shopping?q=tbn:ANd9GcQdDZJa16dfPukVb1LVf





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Old cooler vs new 120mm rad
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Implements of destruction!
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I will be using the jet drive from one of my 96 XPs as a pump for the loop. I think that should provide enough flow to keep a 9600KF cool. I have about 1000lb of thrust at that point, but I dont know if that will be enough -- heat soak is such a problem in this case. Also the computer frame will have to be bolted to the workbench so it doesn't take off like a rocket when full thrust is applied via the 110HP two stroke Bombardier 800cc twin engine. Just kidding!
47469066-874366586782-103191363142549504
 

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The rig is going to be pretty sick when completed.....

I will be using the jet drive from one of my 96 XPs as a pump for the loop. I think that should provide enough flow to keep a 9600KF cool. I have about 1000lb of thrust at that point, but I dont know if that will be enough -- heat soak is such a problem in this case. Also the computer frame will have to be bolted to the workbench so it doesn't take off like a rocket when full thrust is applied via the 110HP two stroke Bombardier 800cc twin engine.
47469066-874366586782-103191363142549504
Not a good idea, but feel free to share pictures of the exploded cooling system after.
 
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Not a good idea, but feel free to share pictures of the exploded cooling system after.
LOL just joking about the seadoo jet drive thing, I wont be doing that in actuality.. I will fix it
 

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thats quite a thicc rad. would definitely benefit from a push/pull config
 
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thats quite a thicc rad. would definitely benefit from a push/pull config
Im contemplating putting a pull fan on the outside of the case. I will do that if thermals aren't low enough using just one noctua fan.

My only problem with that is it's kinda like wearing a colostomy bag. Id prefer to have everything nice and tidy on the inside, but if thermals are a problem, I will do it.

Putting the HEATKILLER water block on right now.
 
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To help correct that problem, I've upgraded the video card from an RX 580 to an MSI Radeon RX 5700 XT. The MSI Gaming X 5700 XT GPU has a great cooling system from the factory, and the GPU stays very cool under nearly all conditions including heavy gaming, giving the rest of my system a little more thermal headroom to work with when its needed most.
Interesting to see if this makes any difference. The wattage isn't that much different and because it has a better cooler more of that wattage is getting dumped back into the case. I am thinking you have pretty close to a net zero change there.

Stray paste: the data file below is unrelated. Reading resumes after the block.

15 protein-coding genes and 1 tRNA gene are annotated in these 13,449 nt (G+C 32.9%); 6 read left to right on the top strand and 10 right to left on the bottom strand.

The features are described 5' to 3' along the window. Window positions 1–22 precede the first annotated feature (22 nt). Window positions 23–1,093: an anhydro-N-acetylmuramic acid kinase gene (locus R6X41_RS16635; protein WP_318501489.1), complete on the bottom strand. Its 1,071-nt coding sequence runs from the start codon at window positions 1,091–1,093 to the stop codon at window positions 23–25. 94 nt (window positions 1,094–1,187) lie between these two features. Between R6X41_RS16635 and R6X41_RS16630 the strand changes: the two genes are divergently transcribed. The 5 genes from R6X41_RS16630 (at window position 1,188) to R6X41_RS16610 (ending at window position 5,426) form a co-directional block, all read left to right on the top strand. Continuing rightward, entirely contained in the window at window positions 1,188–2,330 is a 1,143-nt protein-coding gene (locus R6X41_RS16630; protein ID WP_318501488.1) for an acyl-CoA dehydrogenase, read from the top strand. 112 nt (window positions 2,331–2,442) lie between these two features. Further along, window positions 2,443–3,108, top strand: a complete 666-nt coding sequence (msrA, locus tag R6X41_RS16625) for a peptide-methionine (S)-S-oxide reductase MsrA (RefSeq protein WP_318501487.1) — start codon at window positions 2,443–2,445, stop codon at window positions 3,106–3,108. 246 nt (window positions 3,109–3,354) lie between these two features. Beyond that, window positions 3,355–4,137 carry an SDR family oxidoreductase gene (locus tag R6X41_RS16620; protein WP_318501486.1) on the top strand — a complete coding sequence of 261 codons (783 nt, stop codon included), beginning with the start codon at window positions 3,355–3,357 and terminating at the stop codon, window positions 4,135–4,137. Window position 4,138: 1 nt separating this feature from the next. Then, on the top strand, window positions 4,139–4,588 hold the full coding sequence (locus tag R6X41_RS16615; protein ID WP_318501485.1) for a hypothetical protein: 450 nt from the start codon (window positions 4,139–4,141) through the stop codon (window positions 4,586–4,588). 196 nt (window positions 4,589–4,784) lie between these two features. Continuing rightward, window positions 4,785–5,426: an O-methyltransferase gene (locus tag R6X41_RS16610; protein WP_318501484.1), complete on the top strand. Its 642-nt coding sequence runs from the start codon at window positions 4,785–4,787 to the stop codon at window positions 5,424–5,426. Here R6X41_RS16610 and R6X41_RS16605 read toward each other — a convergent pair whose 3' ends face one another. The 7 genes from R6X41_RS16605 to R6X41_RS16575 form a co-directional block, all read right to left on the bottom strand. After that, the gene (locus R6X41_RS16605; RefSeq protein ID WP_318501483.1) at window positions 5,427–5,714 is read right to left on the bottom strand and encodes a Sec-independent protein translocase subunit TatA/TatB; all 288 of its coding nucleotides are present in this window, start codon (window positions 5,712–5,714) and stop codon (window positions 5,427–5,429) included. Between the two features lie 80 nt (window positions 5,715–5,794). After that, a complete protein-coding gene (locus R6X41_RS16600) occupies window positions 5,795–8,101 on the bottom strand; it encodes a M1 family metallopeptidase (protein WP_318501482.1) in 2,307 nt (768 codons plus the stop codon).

Also, did I miss something, why two res?
 
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Interesting to see if this makes any difference. The wattage isn't that much different and because it has a better cooler more of that wattage is getting dumped back into the case. I am thinking you have pretty close to a net zero change there.
Actually, it was an amazing transformation and was a huge contribution to LESS overall case temps. Before I dismantled the rig my RX 5700 XT arrived, and I just had to try it before shutting it down. So I swapped in the new GPU and what do you know? I can actually game with the side cover closed. I can run torture tests with the side closed. No more micro sized Chernobyl accidents yet! Like what would happen with the old GPU! Nothing, it runs completely normally now! Case temps dropped by about 10* and CPU temps came down another 5-6* and stay much lower than they did for much longer. Very real benefits we are talking about here.

One contribution I noticed right of the bat was the backplate heat difference. On the RX 580, the backplate can and does run well above 150-170*F.... My new RX 5700 XT runs about ambient, or lukewarm. Perhaps 90*F, nothing more than that even after heavy gaming. Huge difference because the backplate on the old RX 580 was only 1.4 inches away from the CPU cooler. It was really bad. You dont want something that hot literally right below the CPU cooler!!!

So to answer your question: Pretty close to a total transformation and one sick video card to be rocking!

Also, did I miss something, why two res?
Yes I decided to go big. That means every single 5.25 inch bay will be filled with reservoirs. Maximum radiator size for maximum volume of coolant.

ps it's good to see you back in the loop!
 
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Case temps dropped by about 10* and CPU temps came down another 5-6* and stay much lower than they did for much longer. Very real benefits we are talking about here.
Assuming these are also in F, more than I was expecting but what do I know?

Yes I decided to go big. That means every single 5.25 inch bay will be filled with reservoirs. Maximum radiator size for maximum volume of coolant.
Why? If my memory serves me, and it usually doesn't, the water is going to heat up to the same temperature if you just had one. It just takes longer to get saturated. No different than Air cooling in which a bigger hsf will take longer to saturate but then is dependent on the area of the fins to cool while the mass of the hsf becomes useless once saturated. The reservoir is the same way in this regard and won't yield you any additional performance and will just be more fittings with crazy bends.

ps it's good to see you back in the loop!
:toast: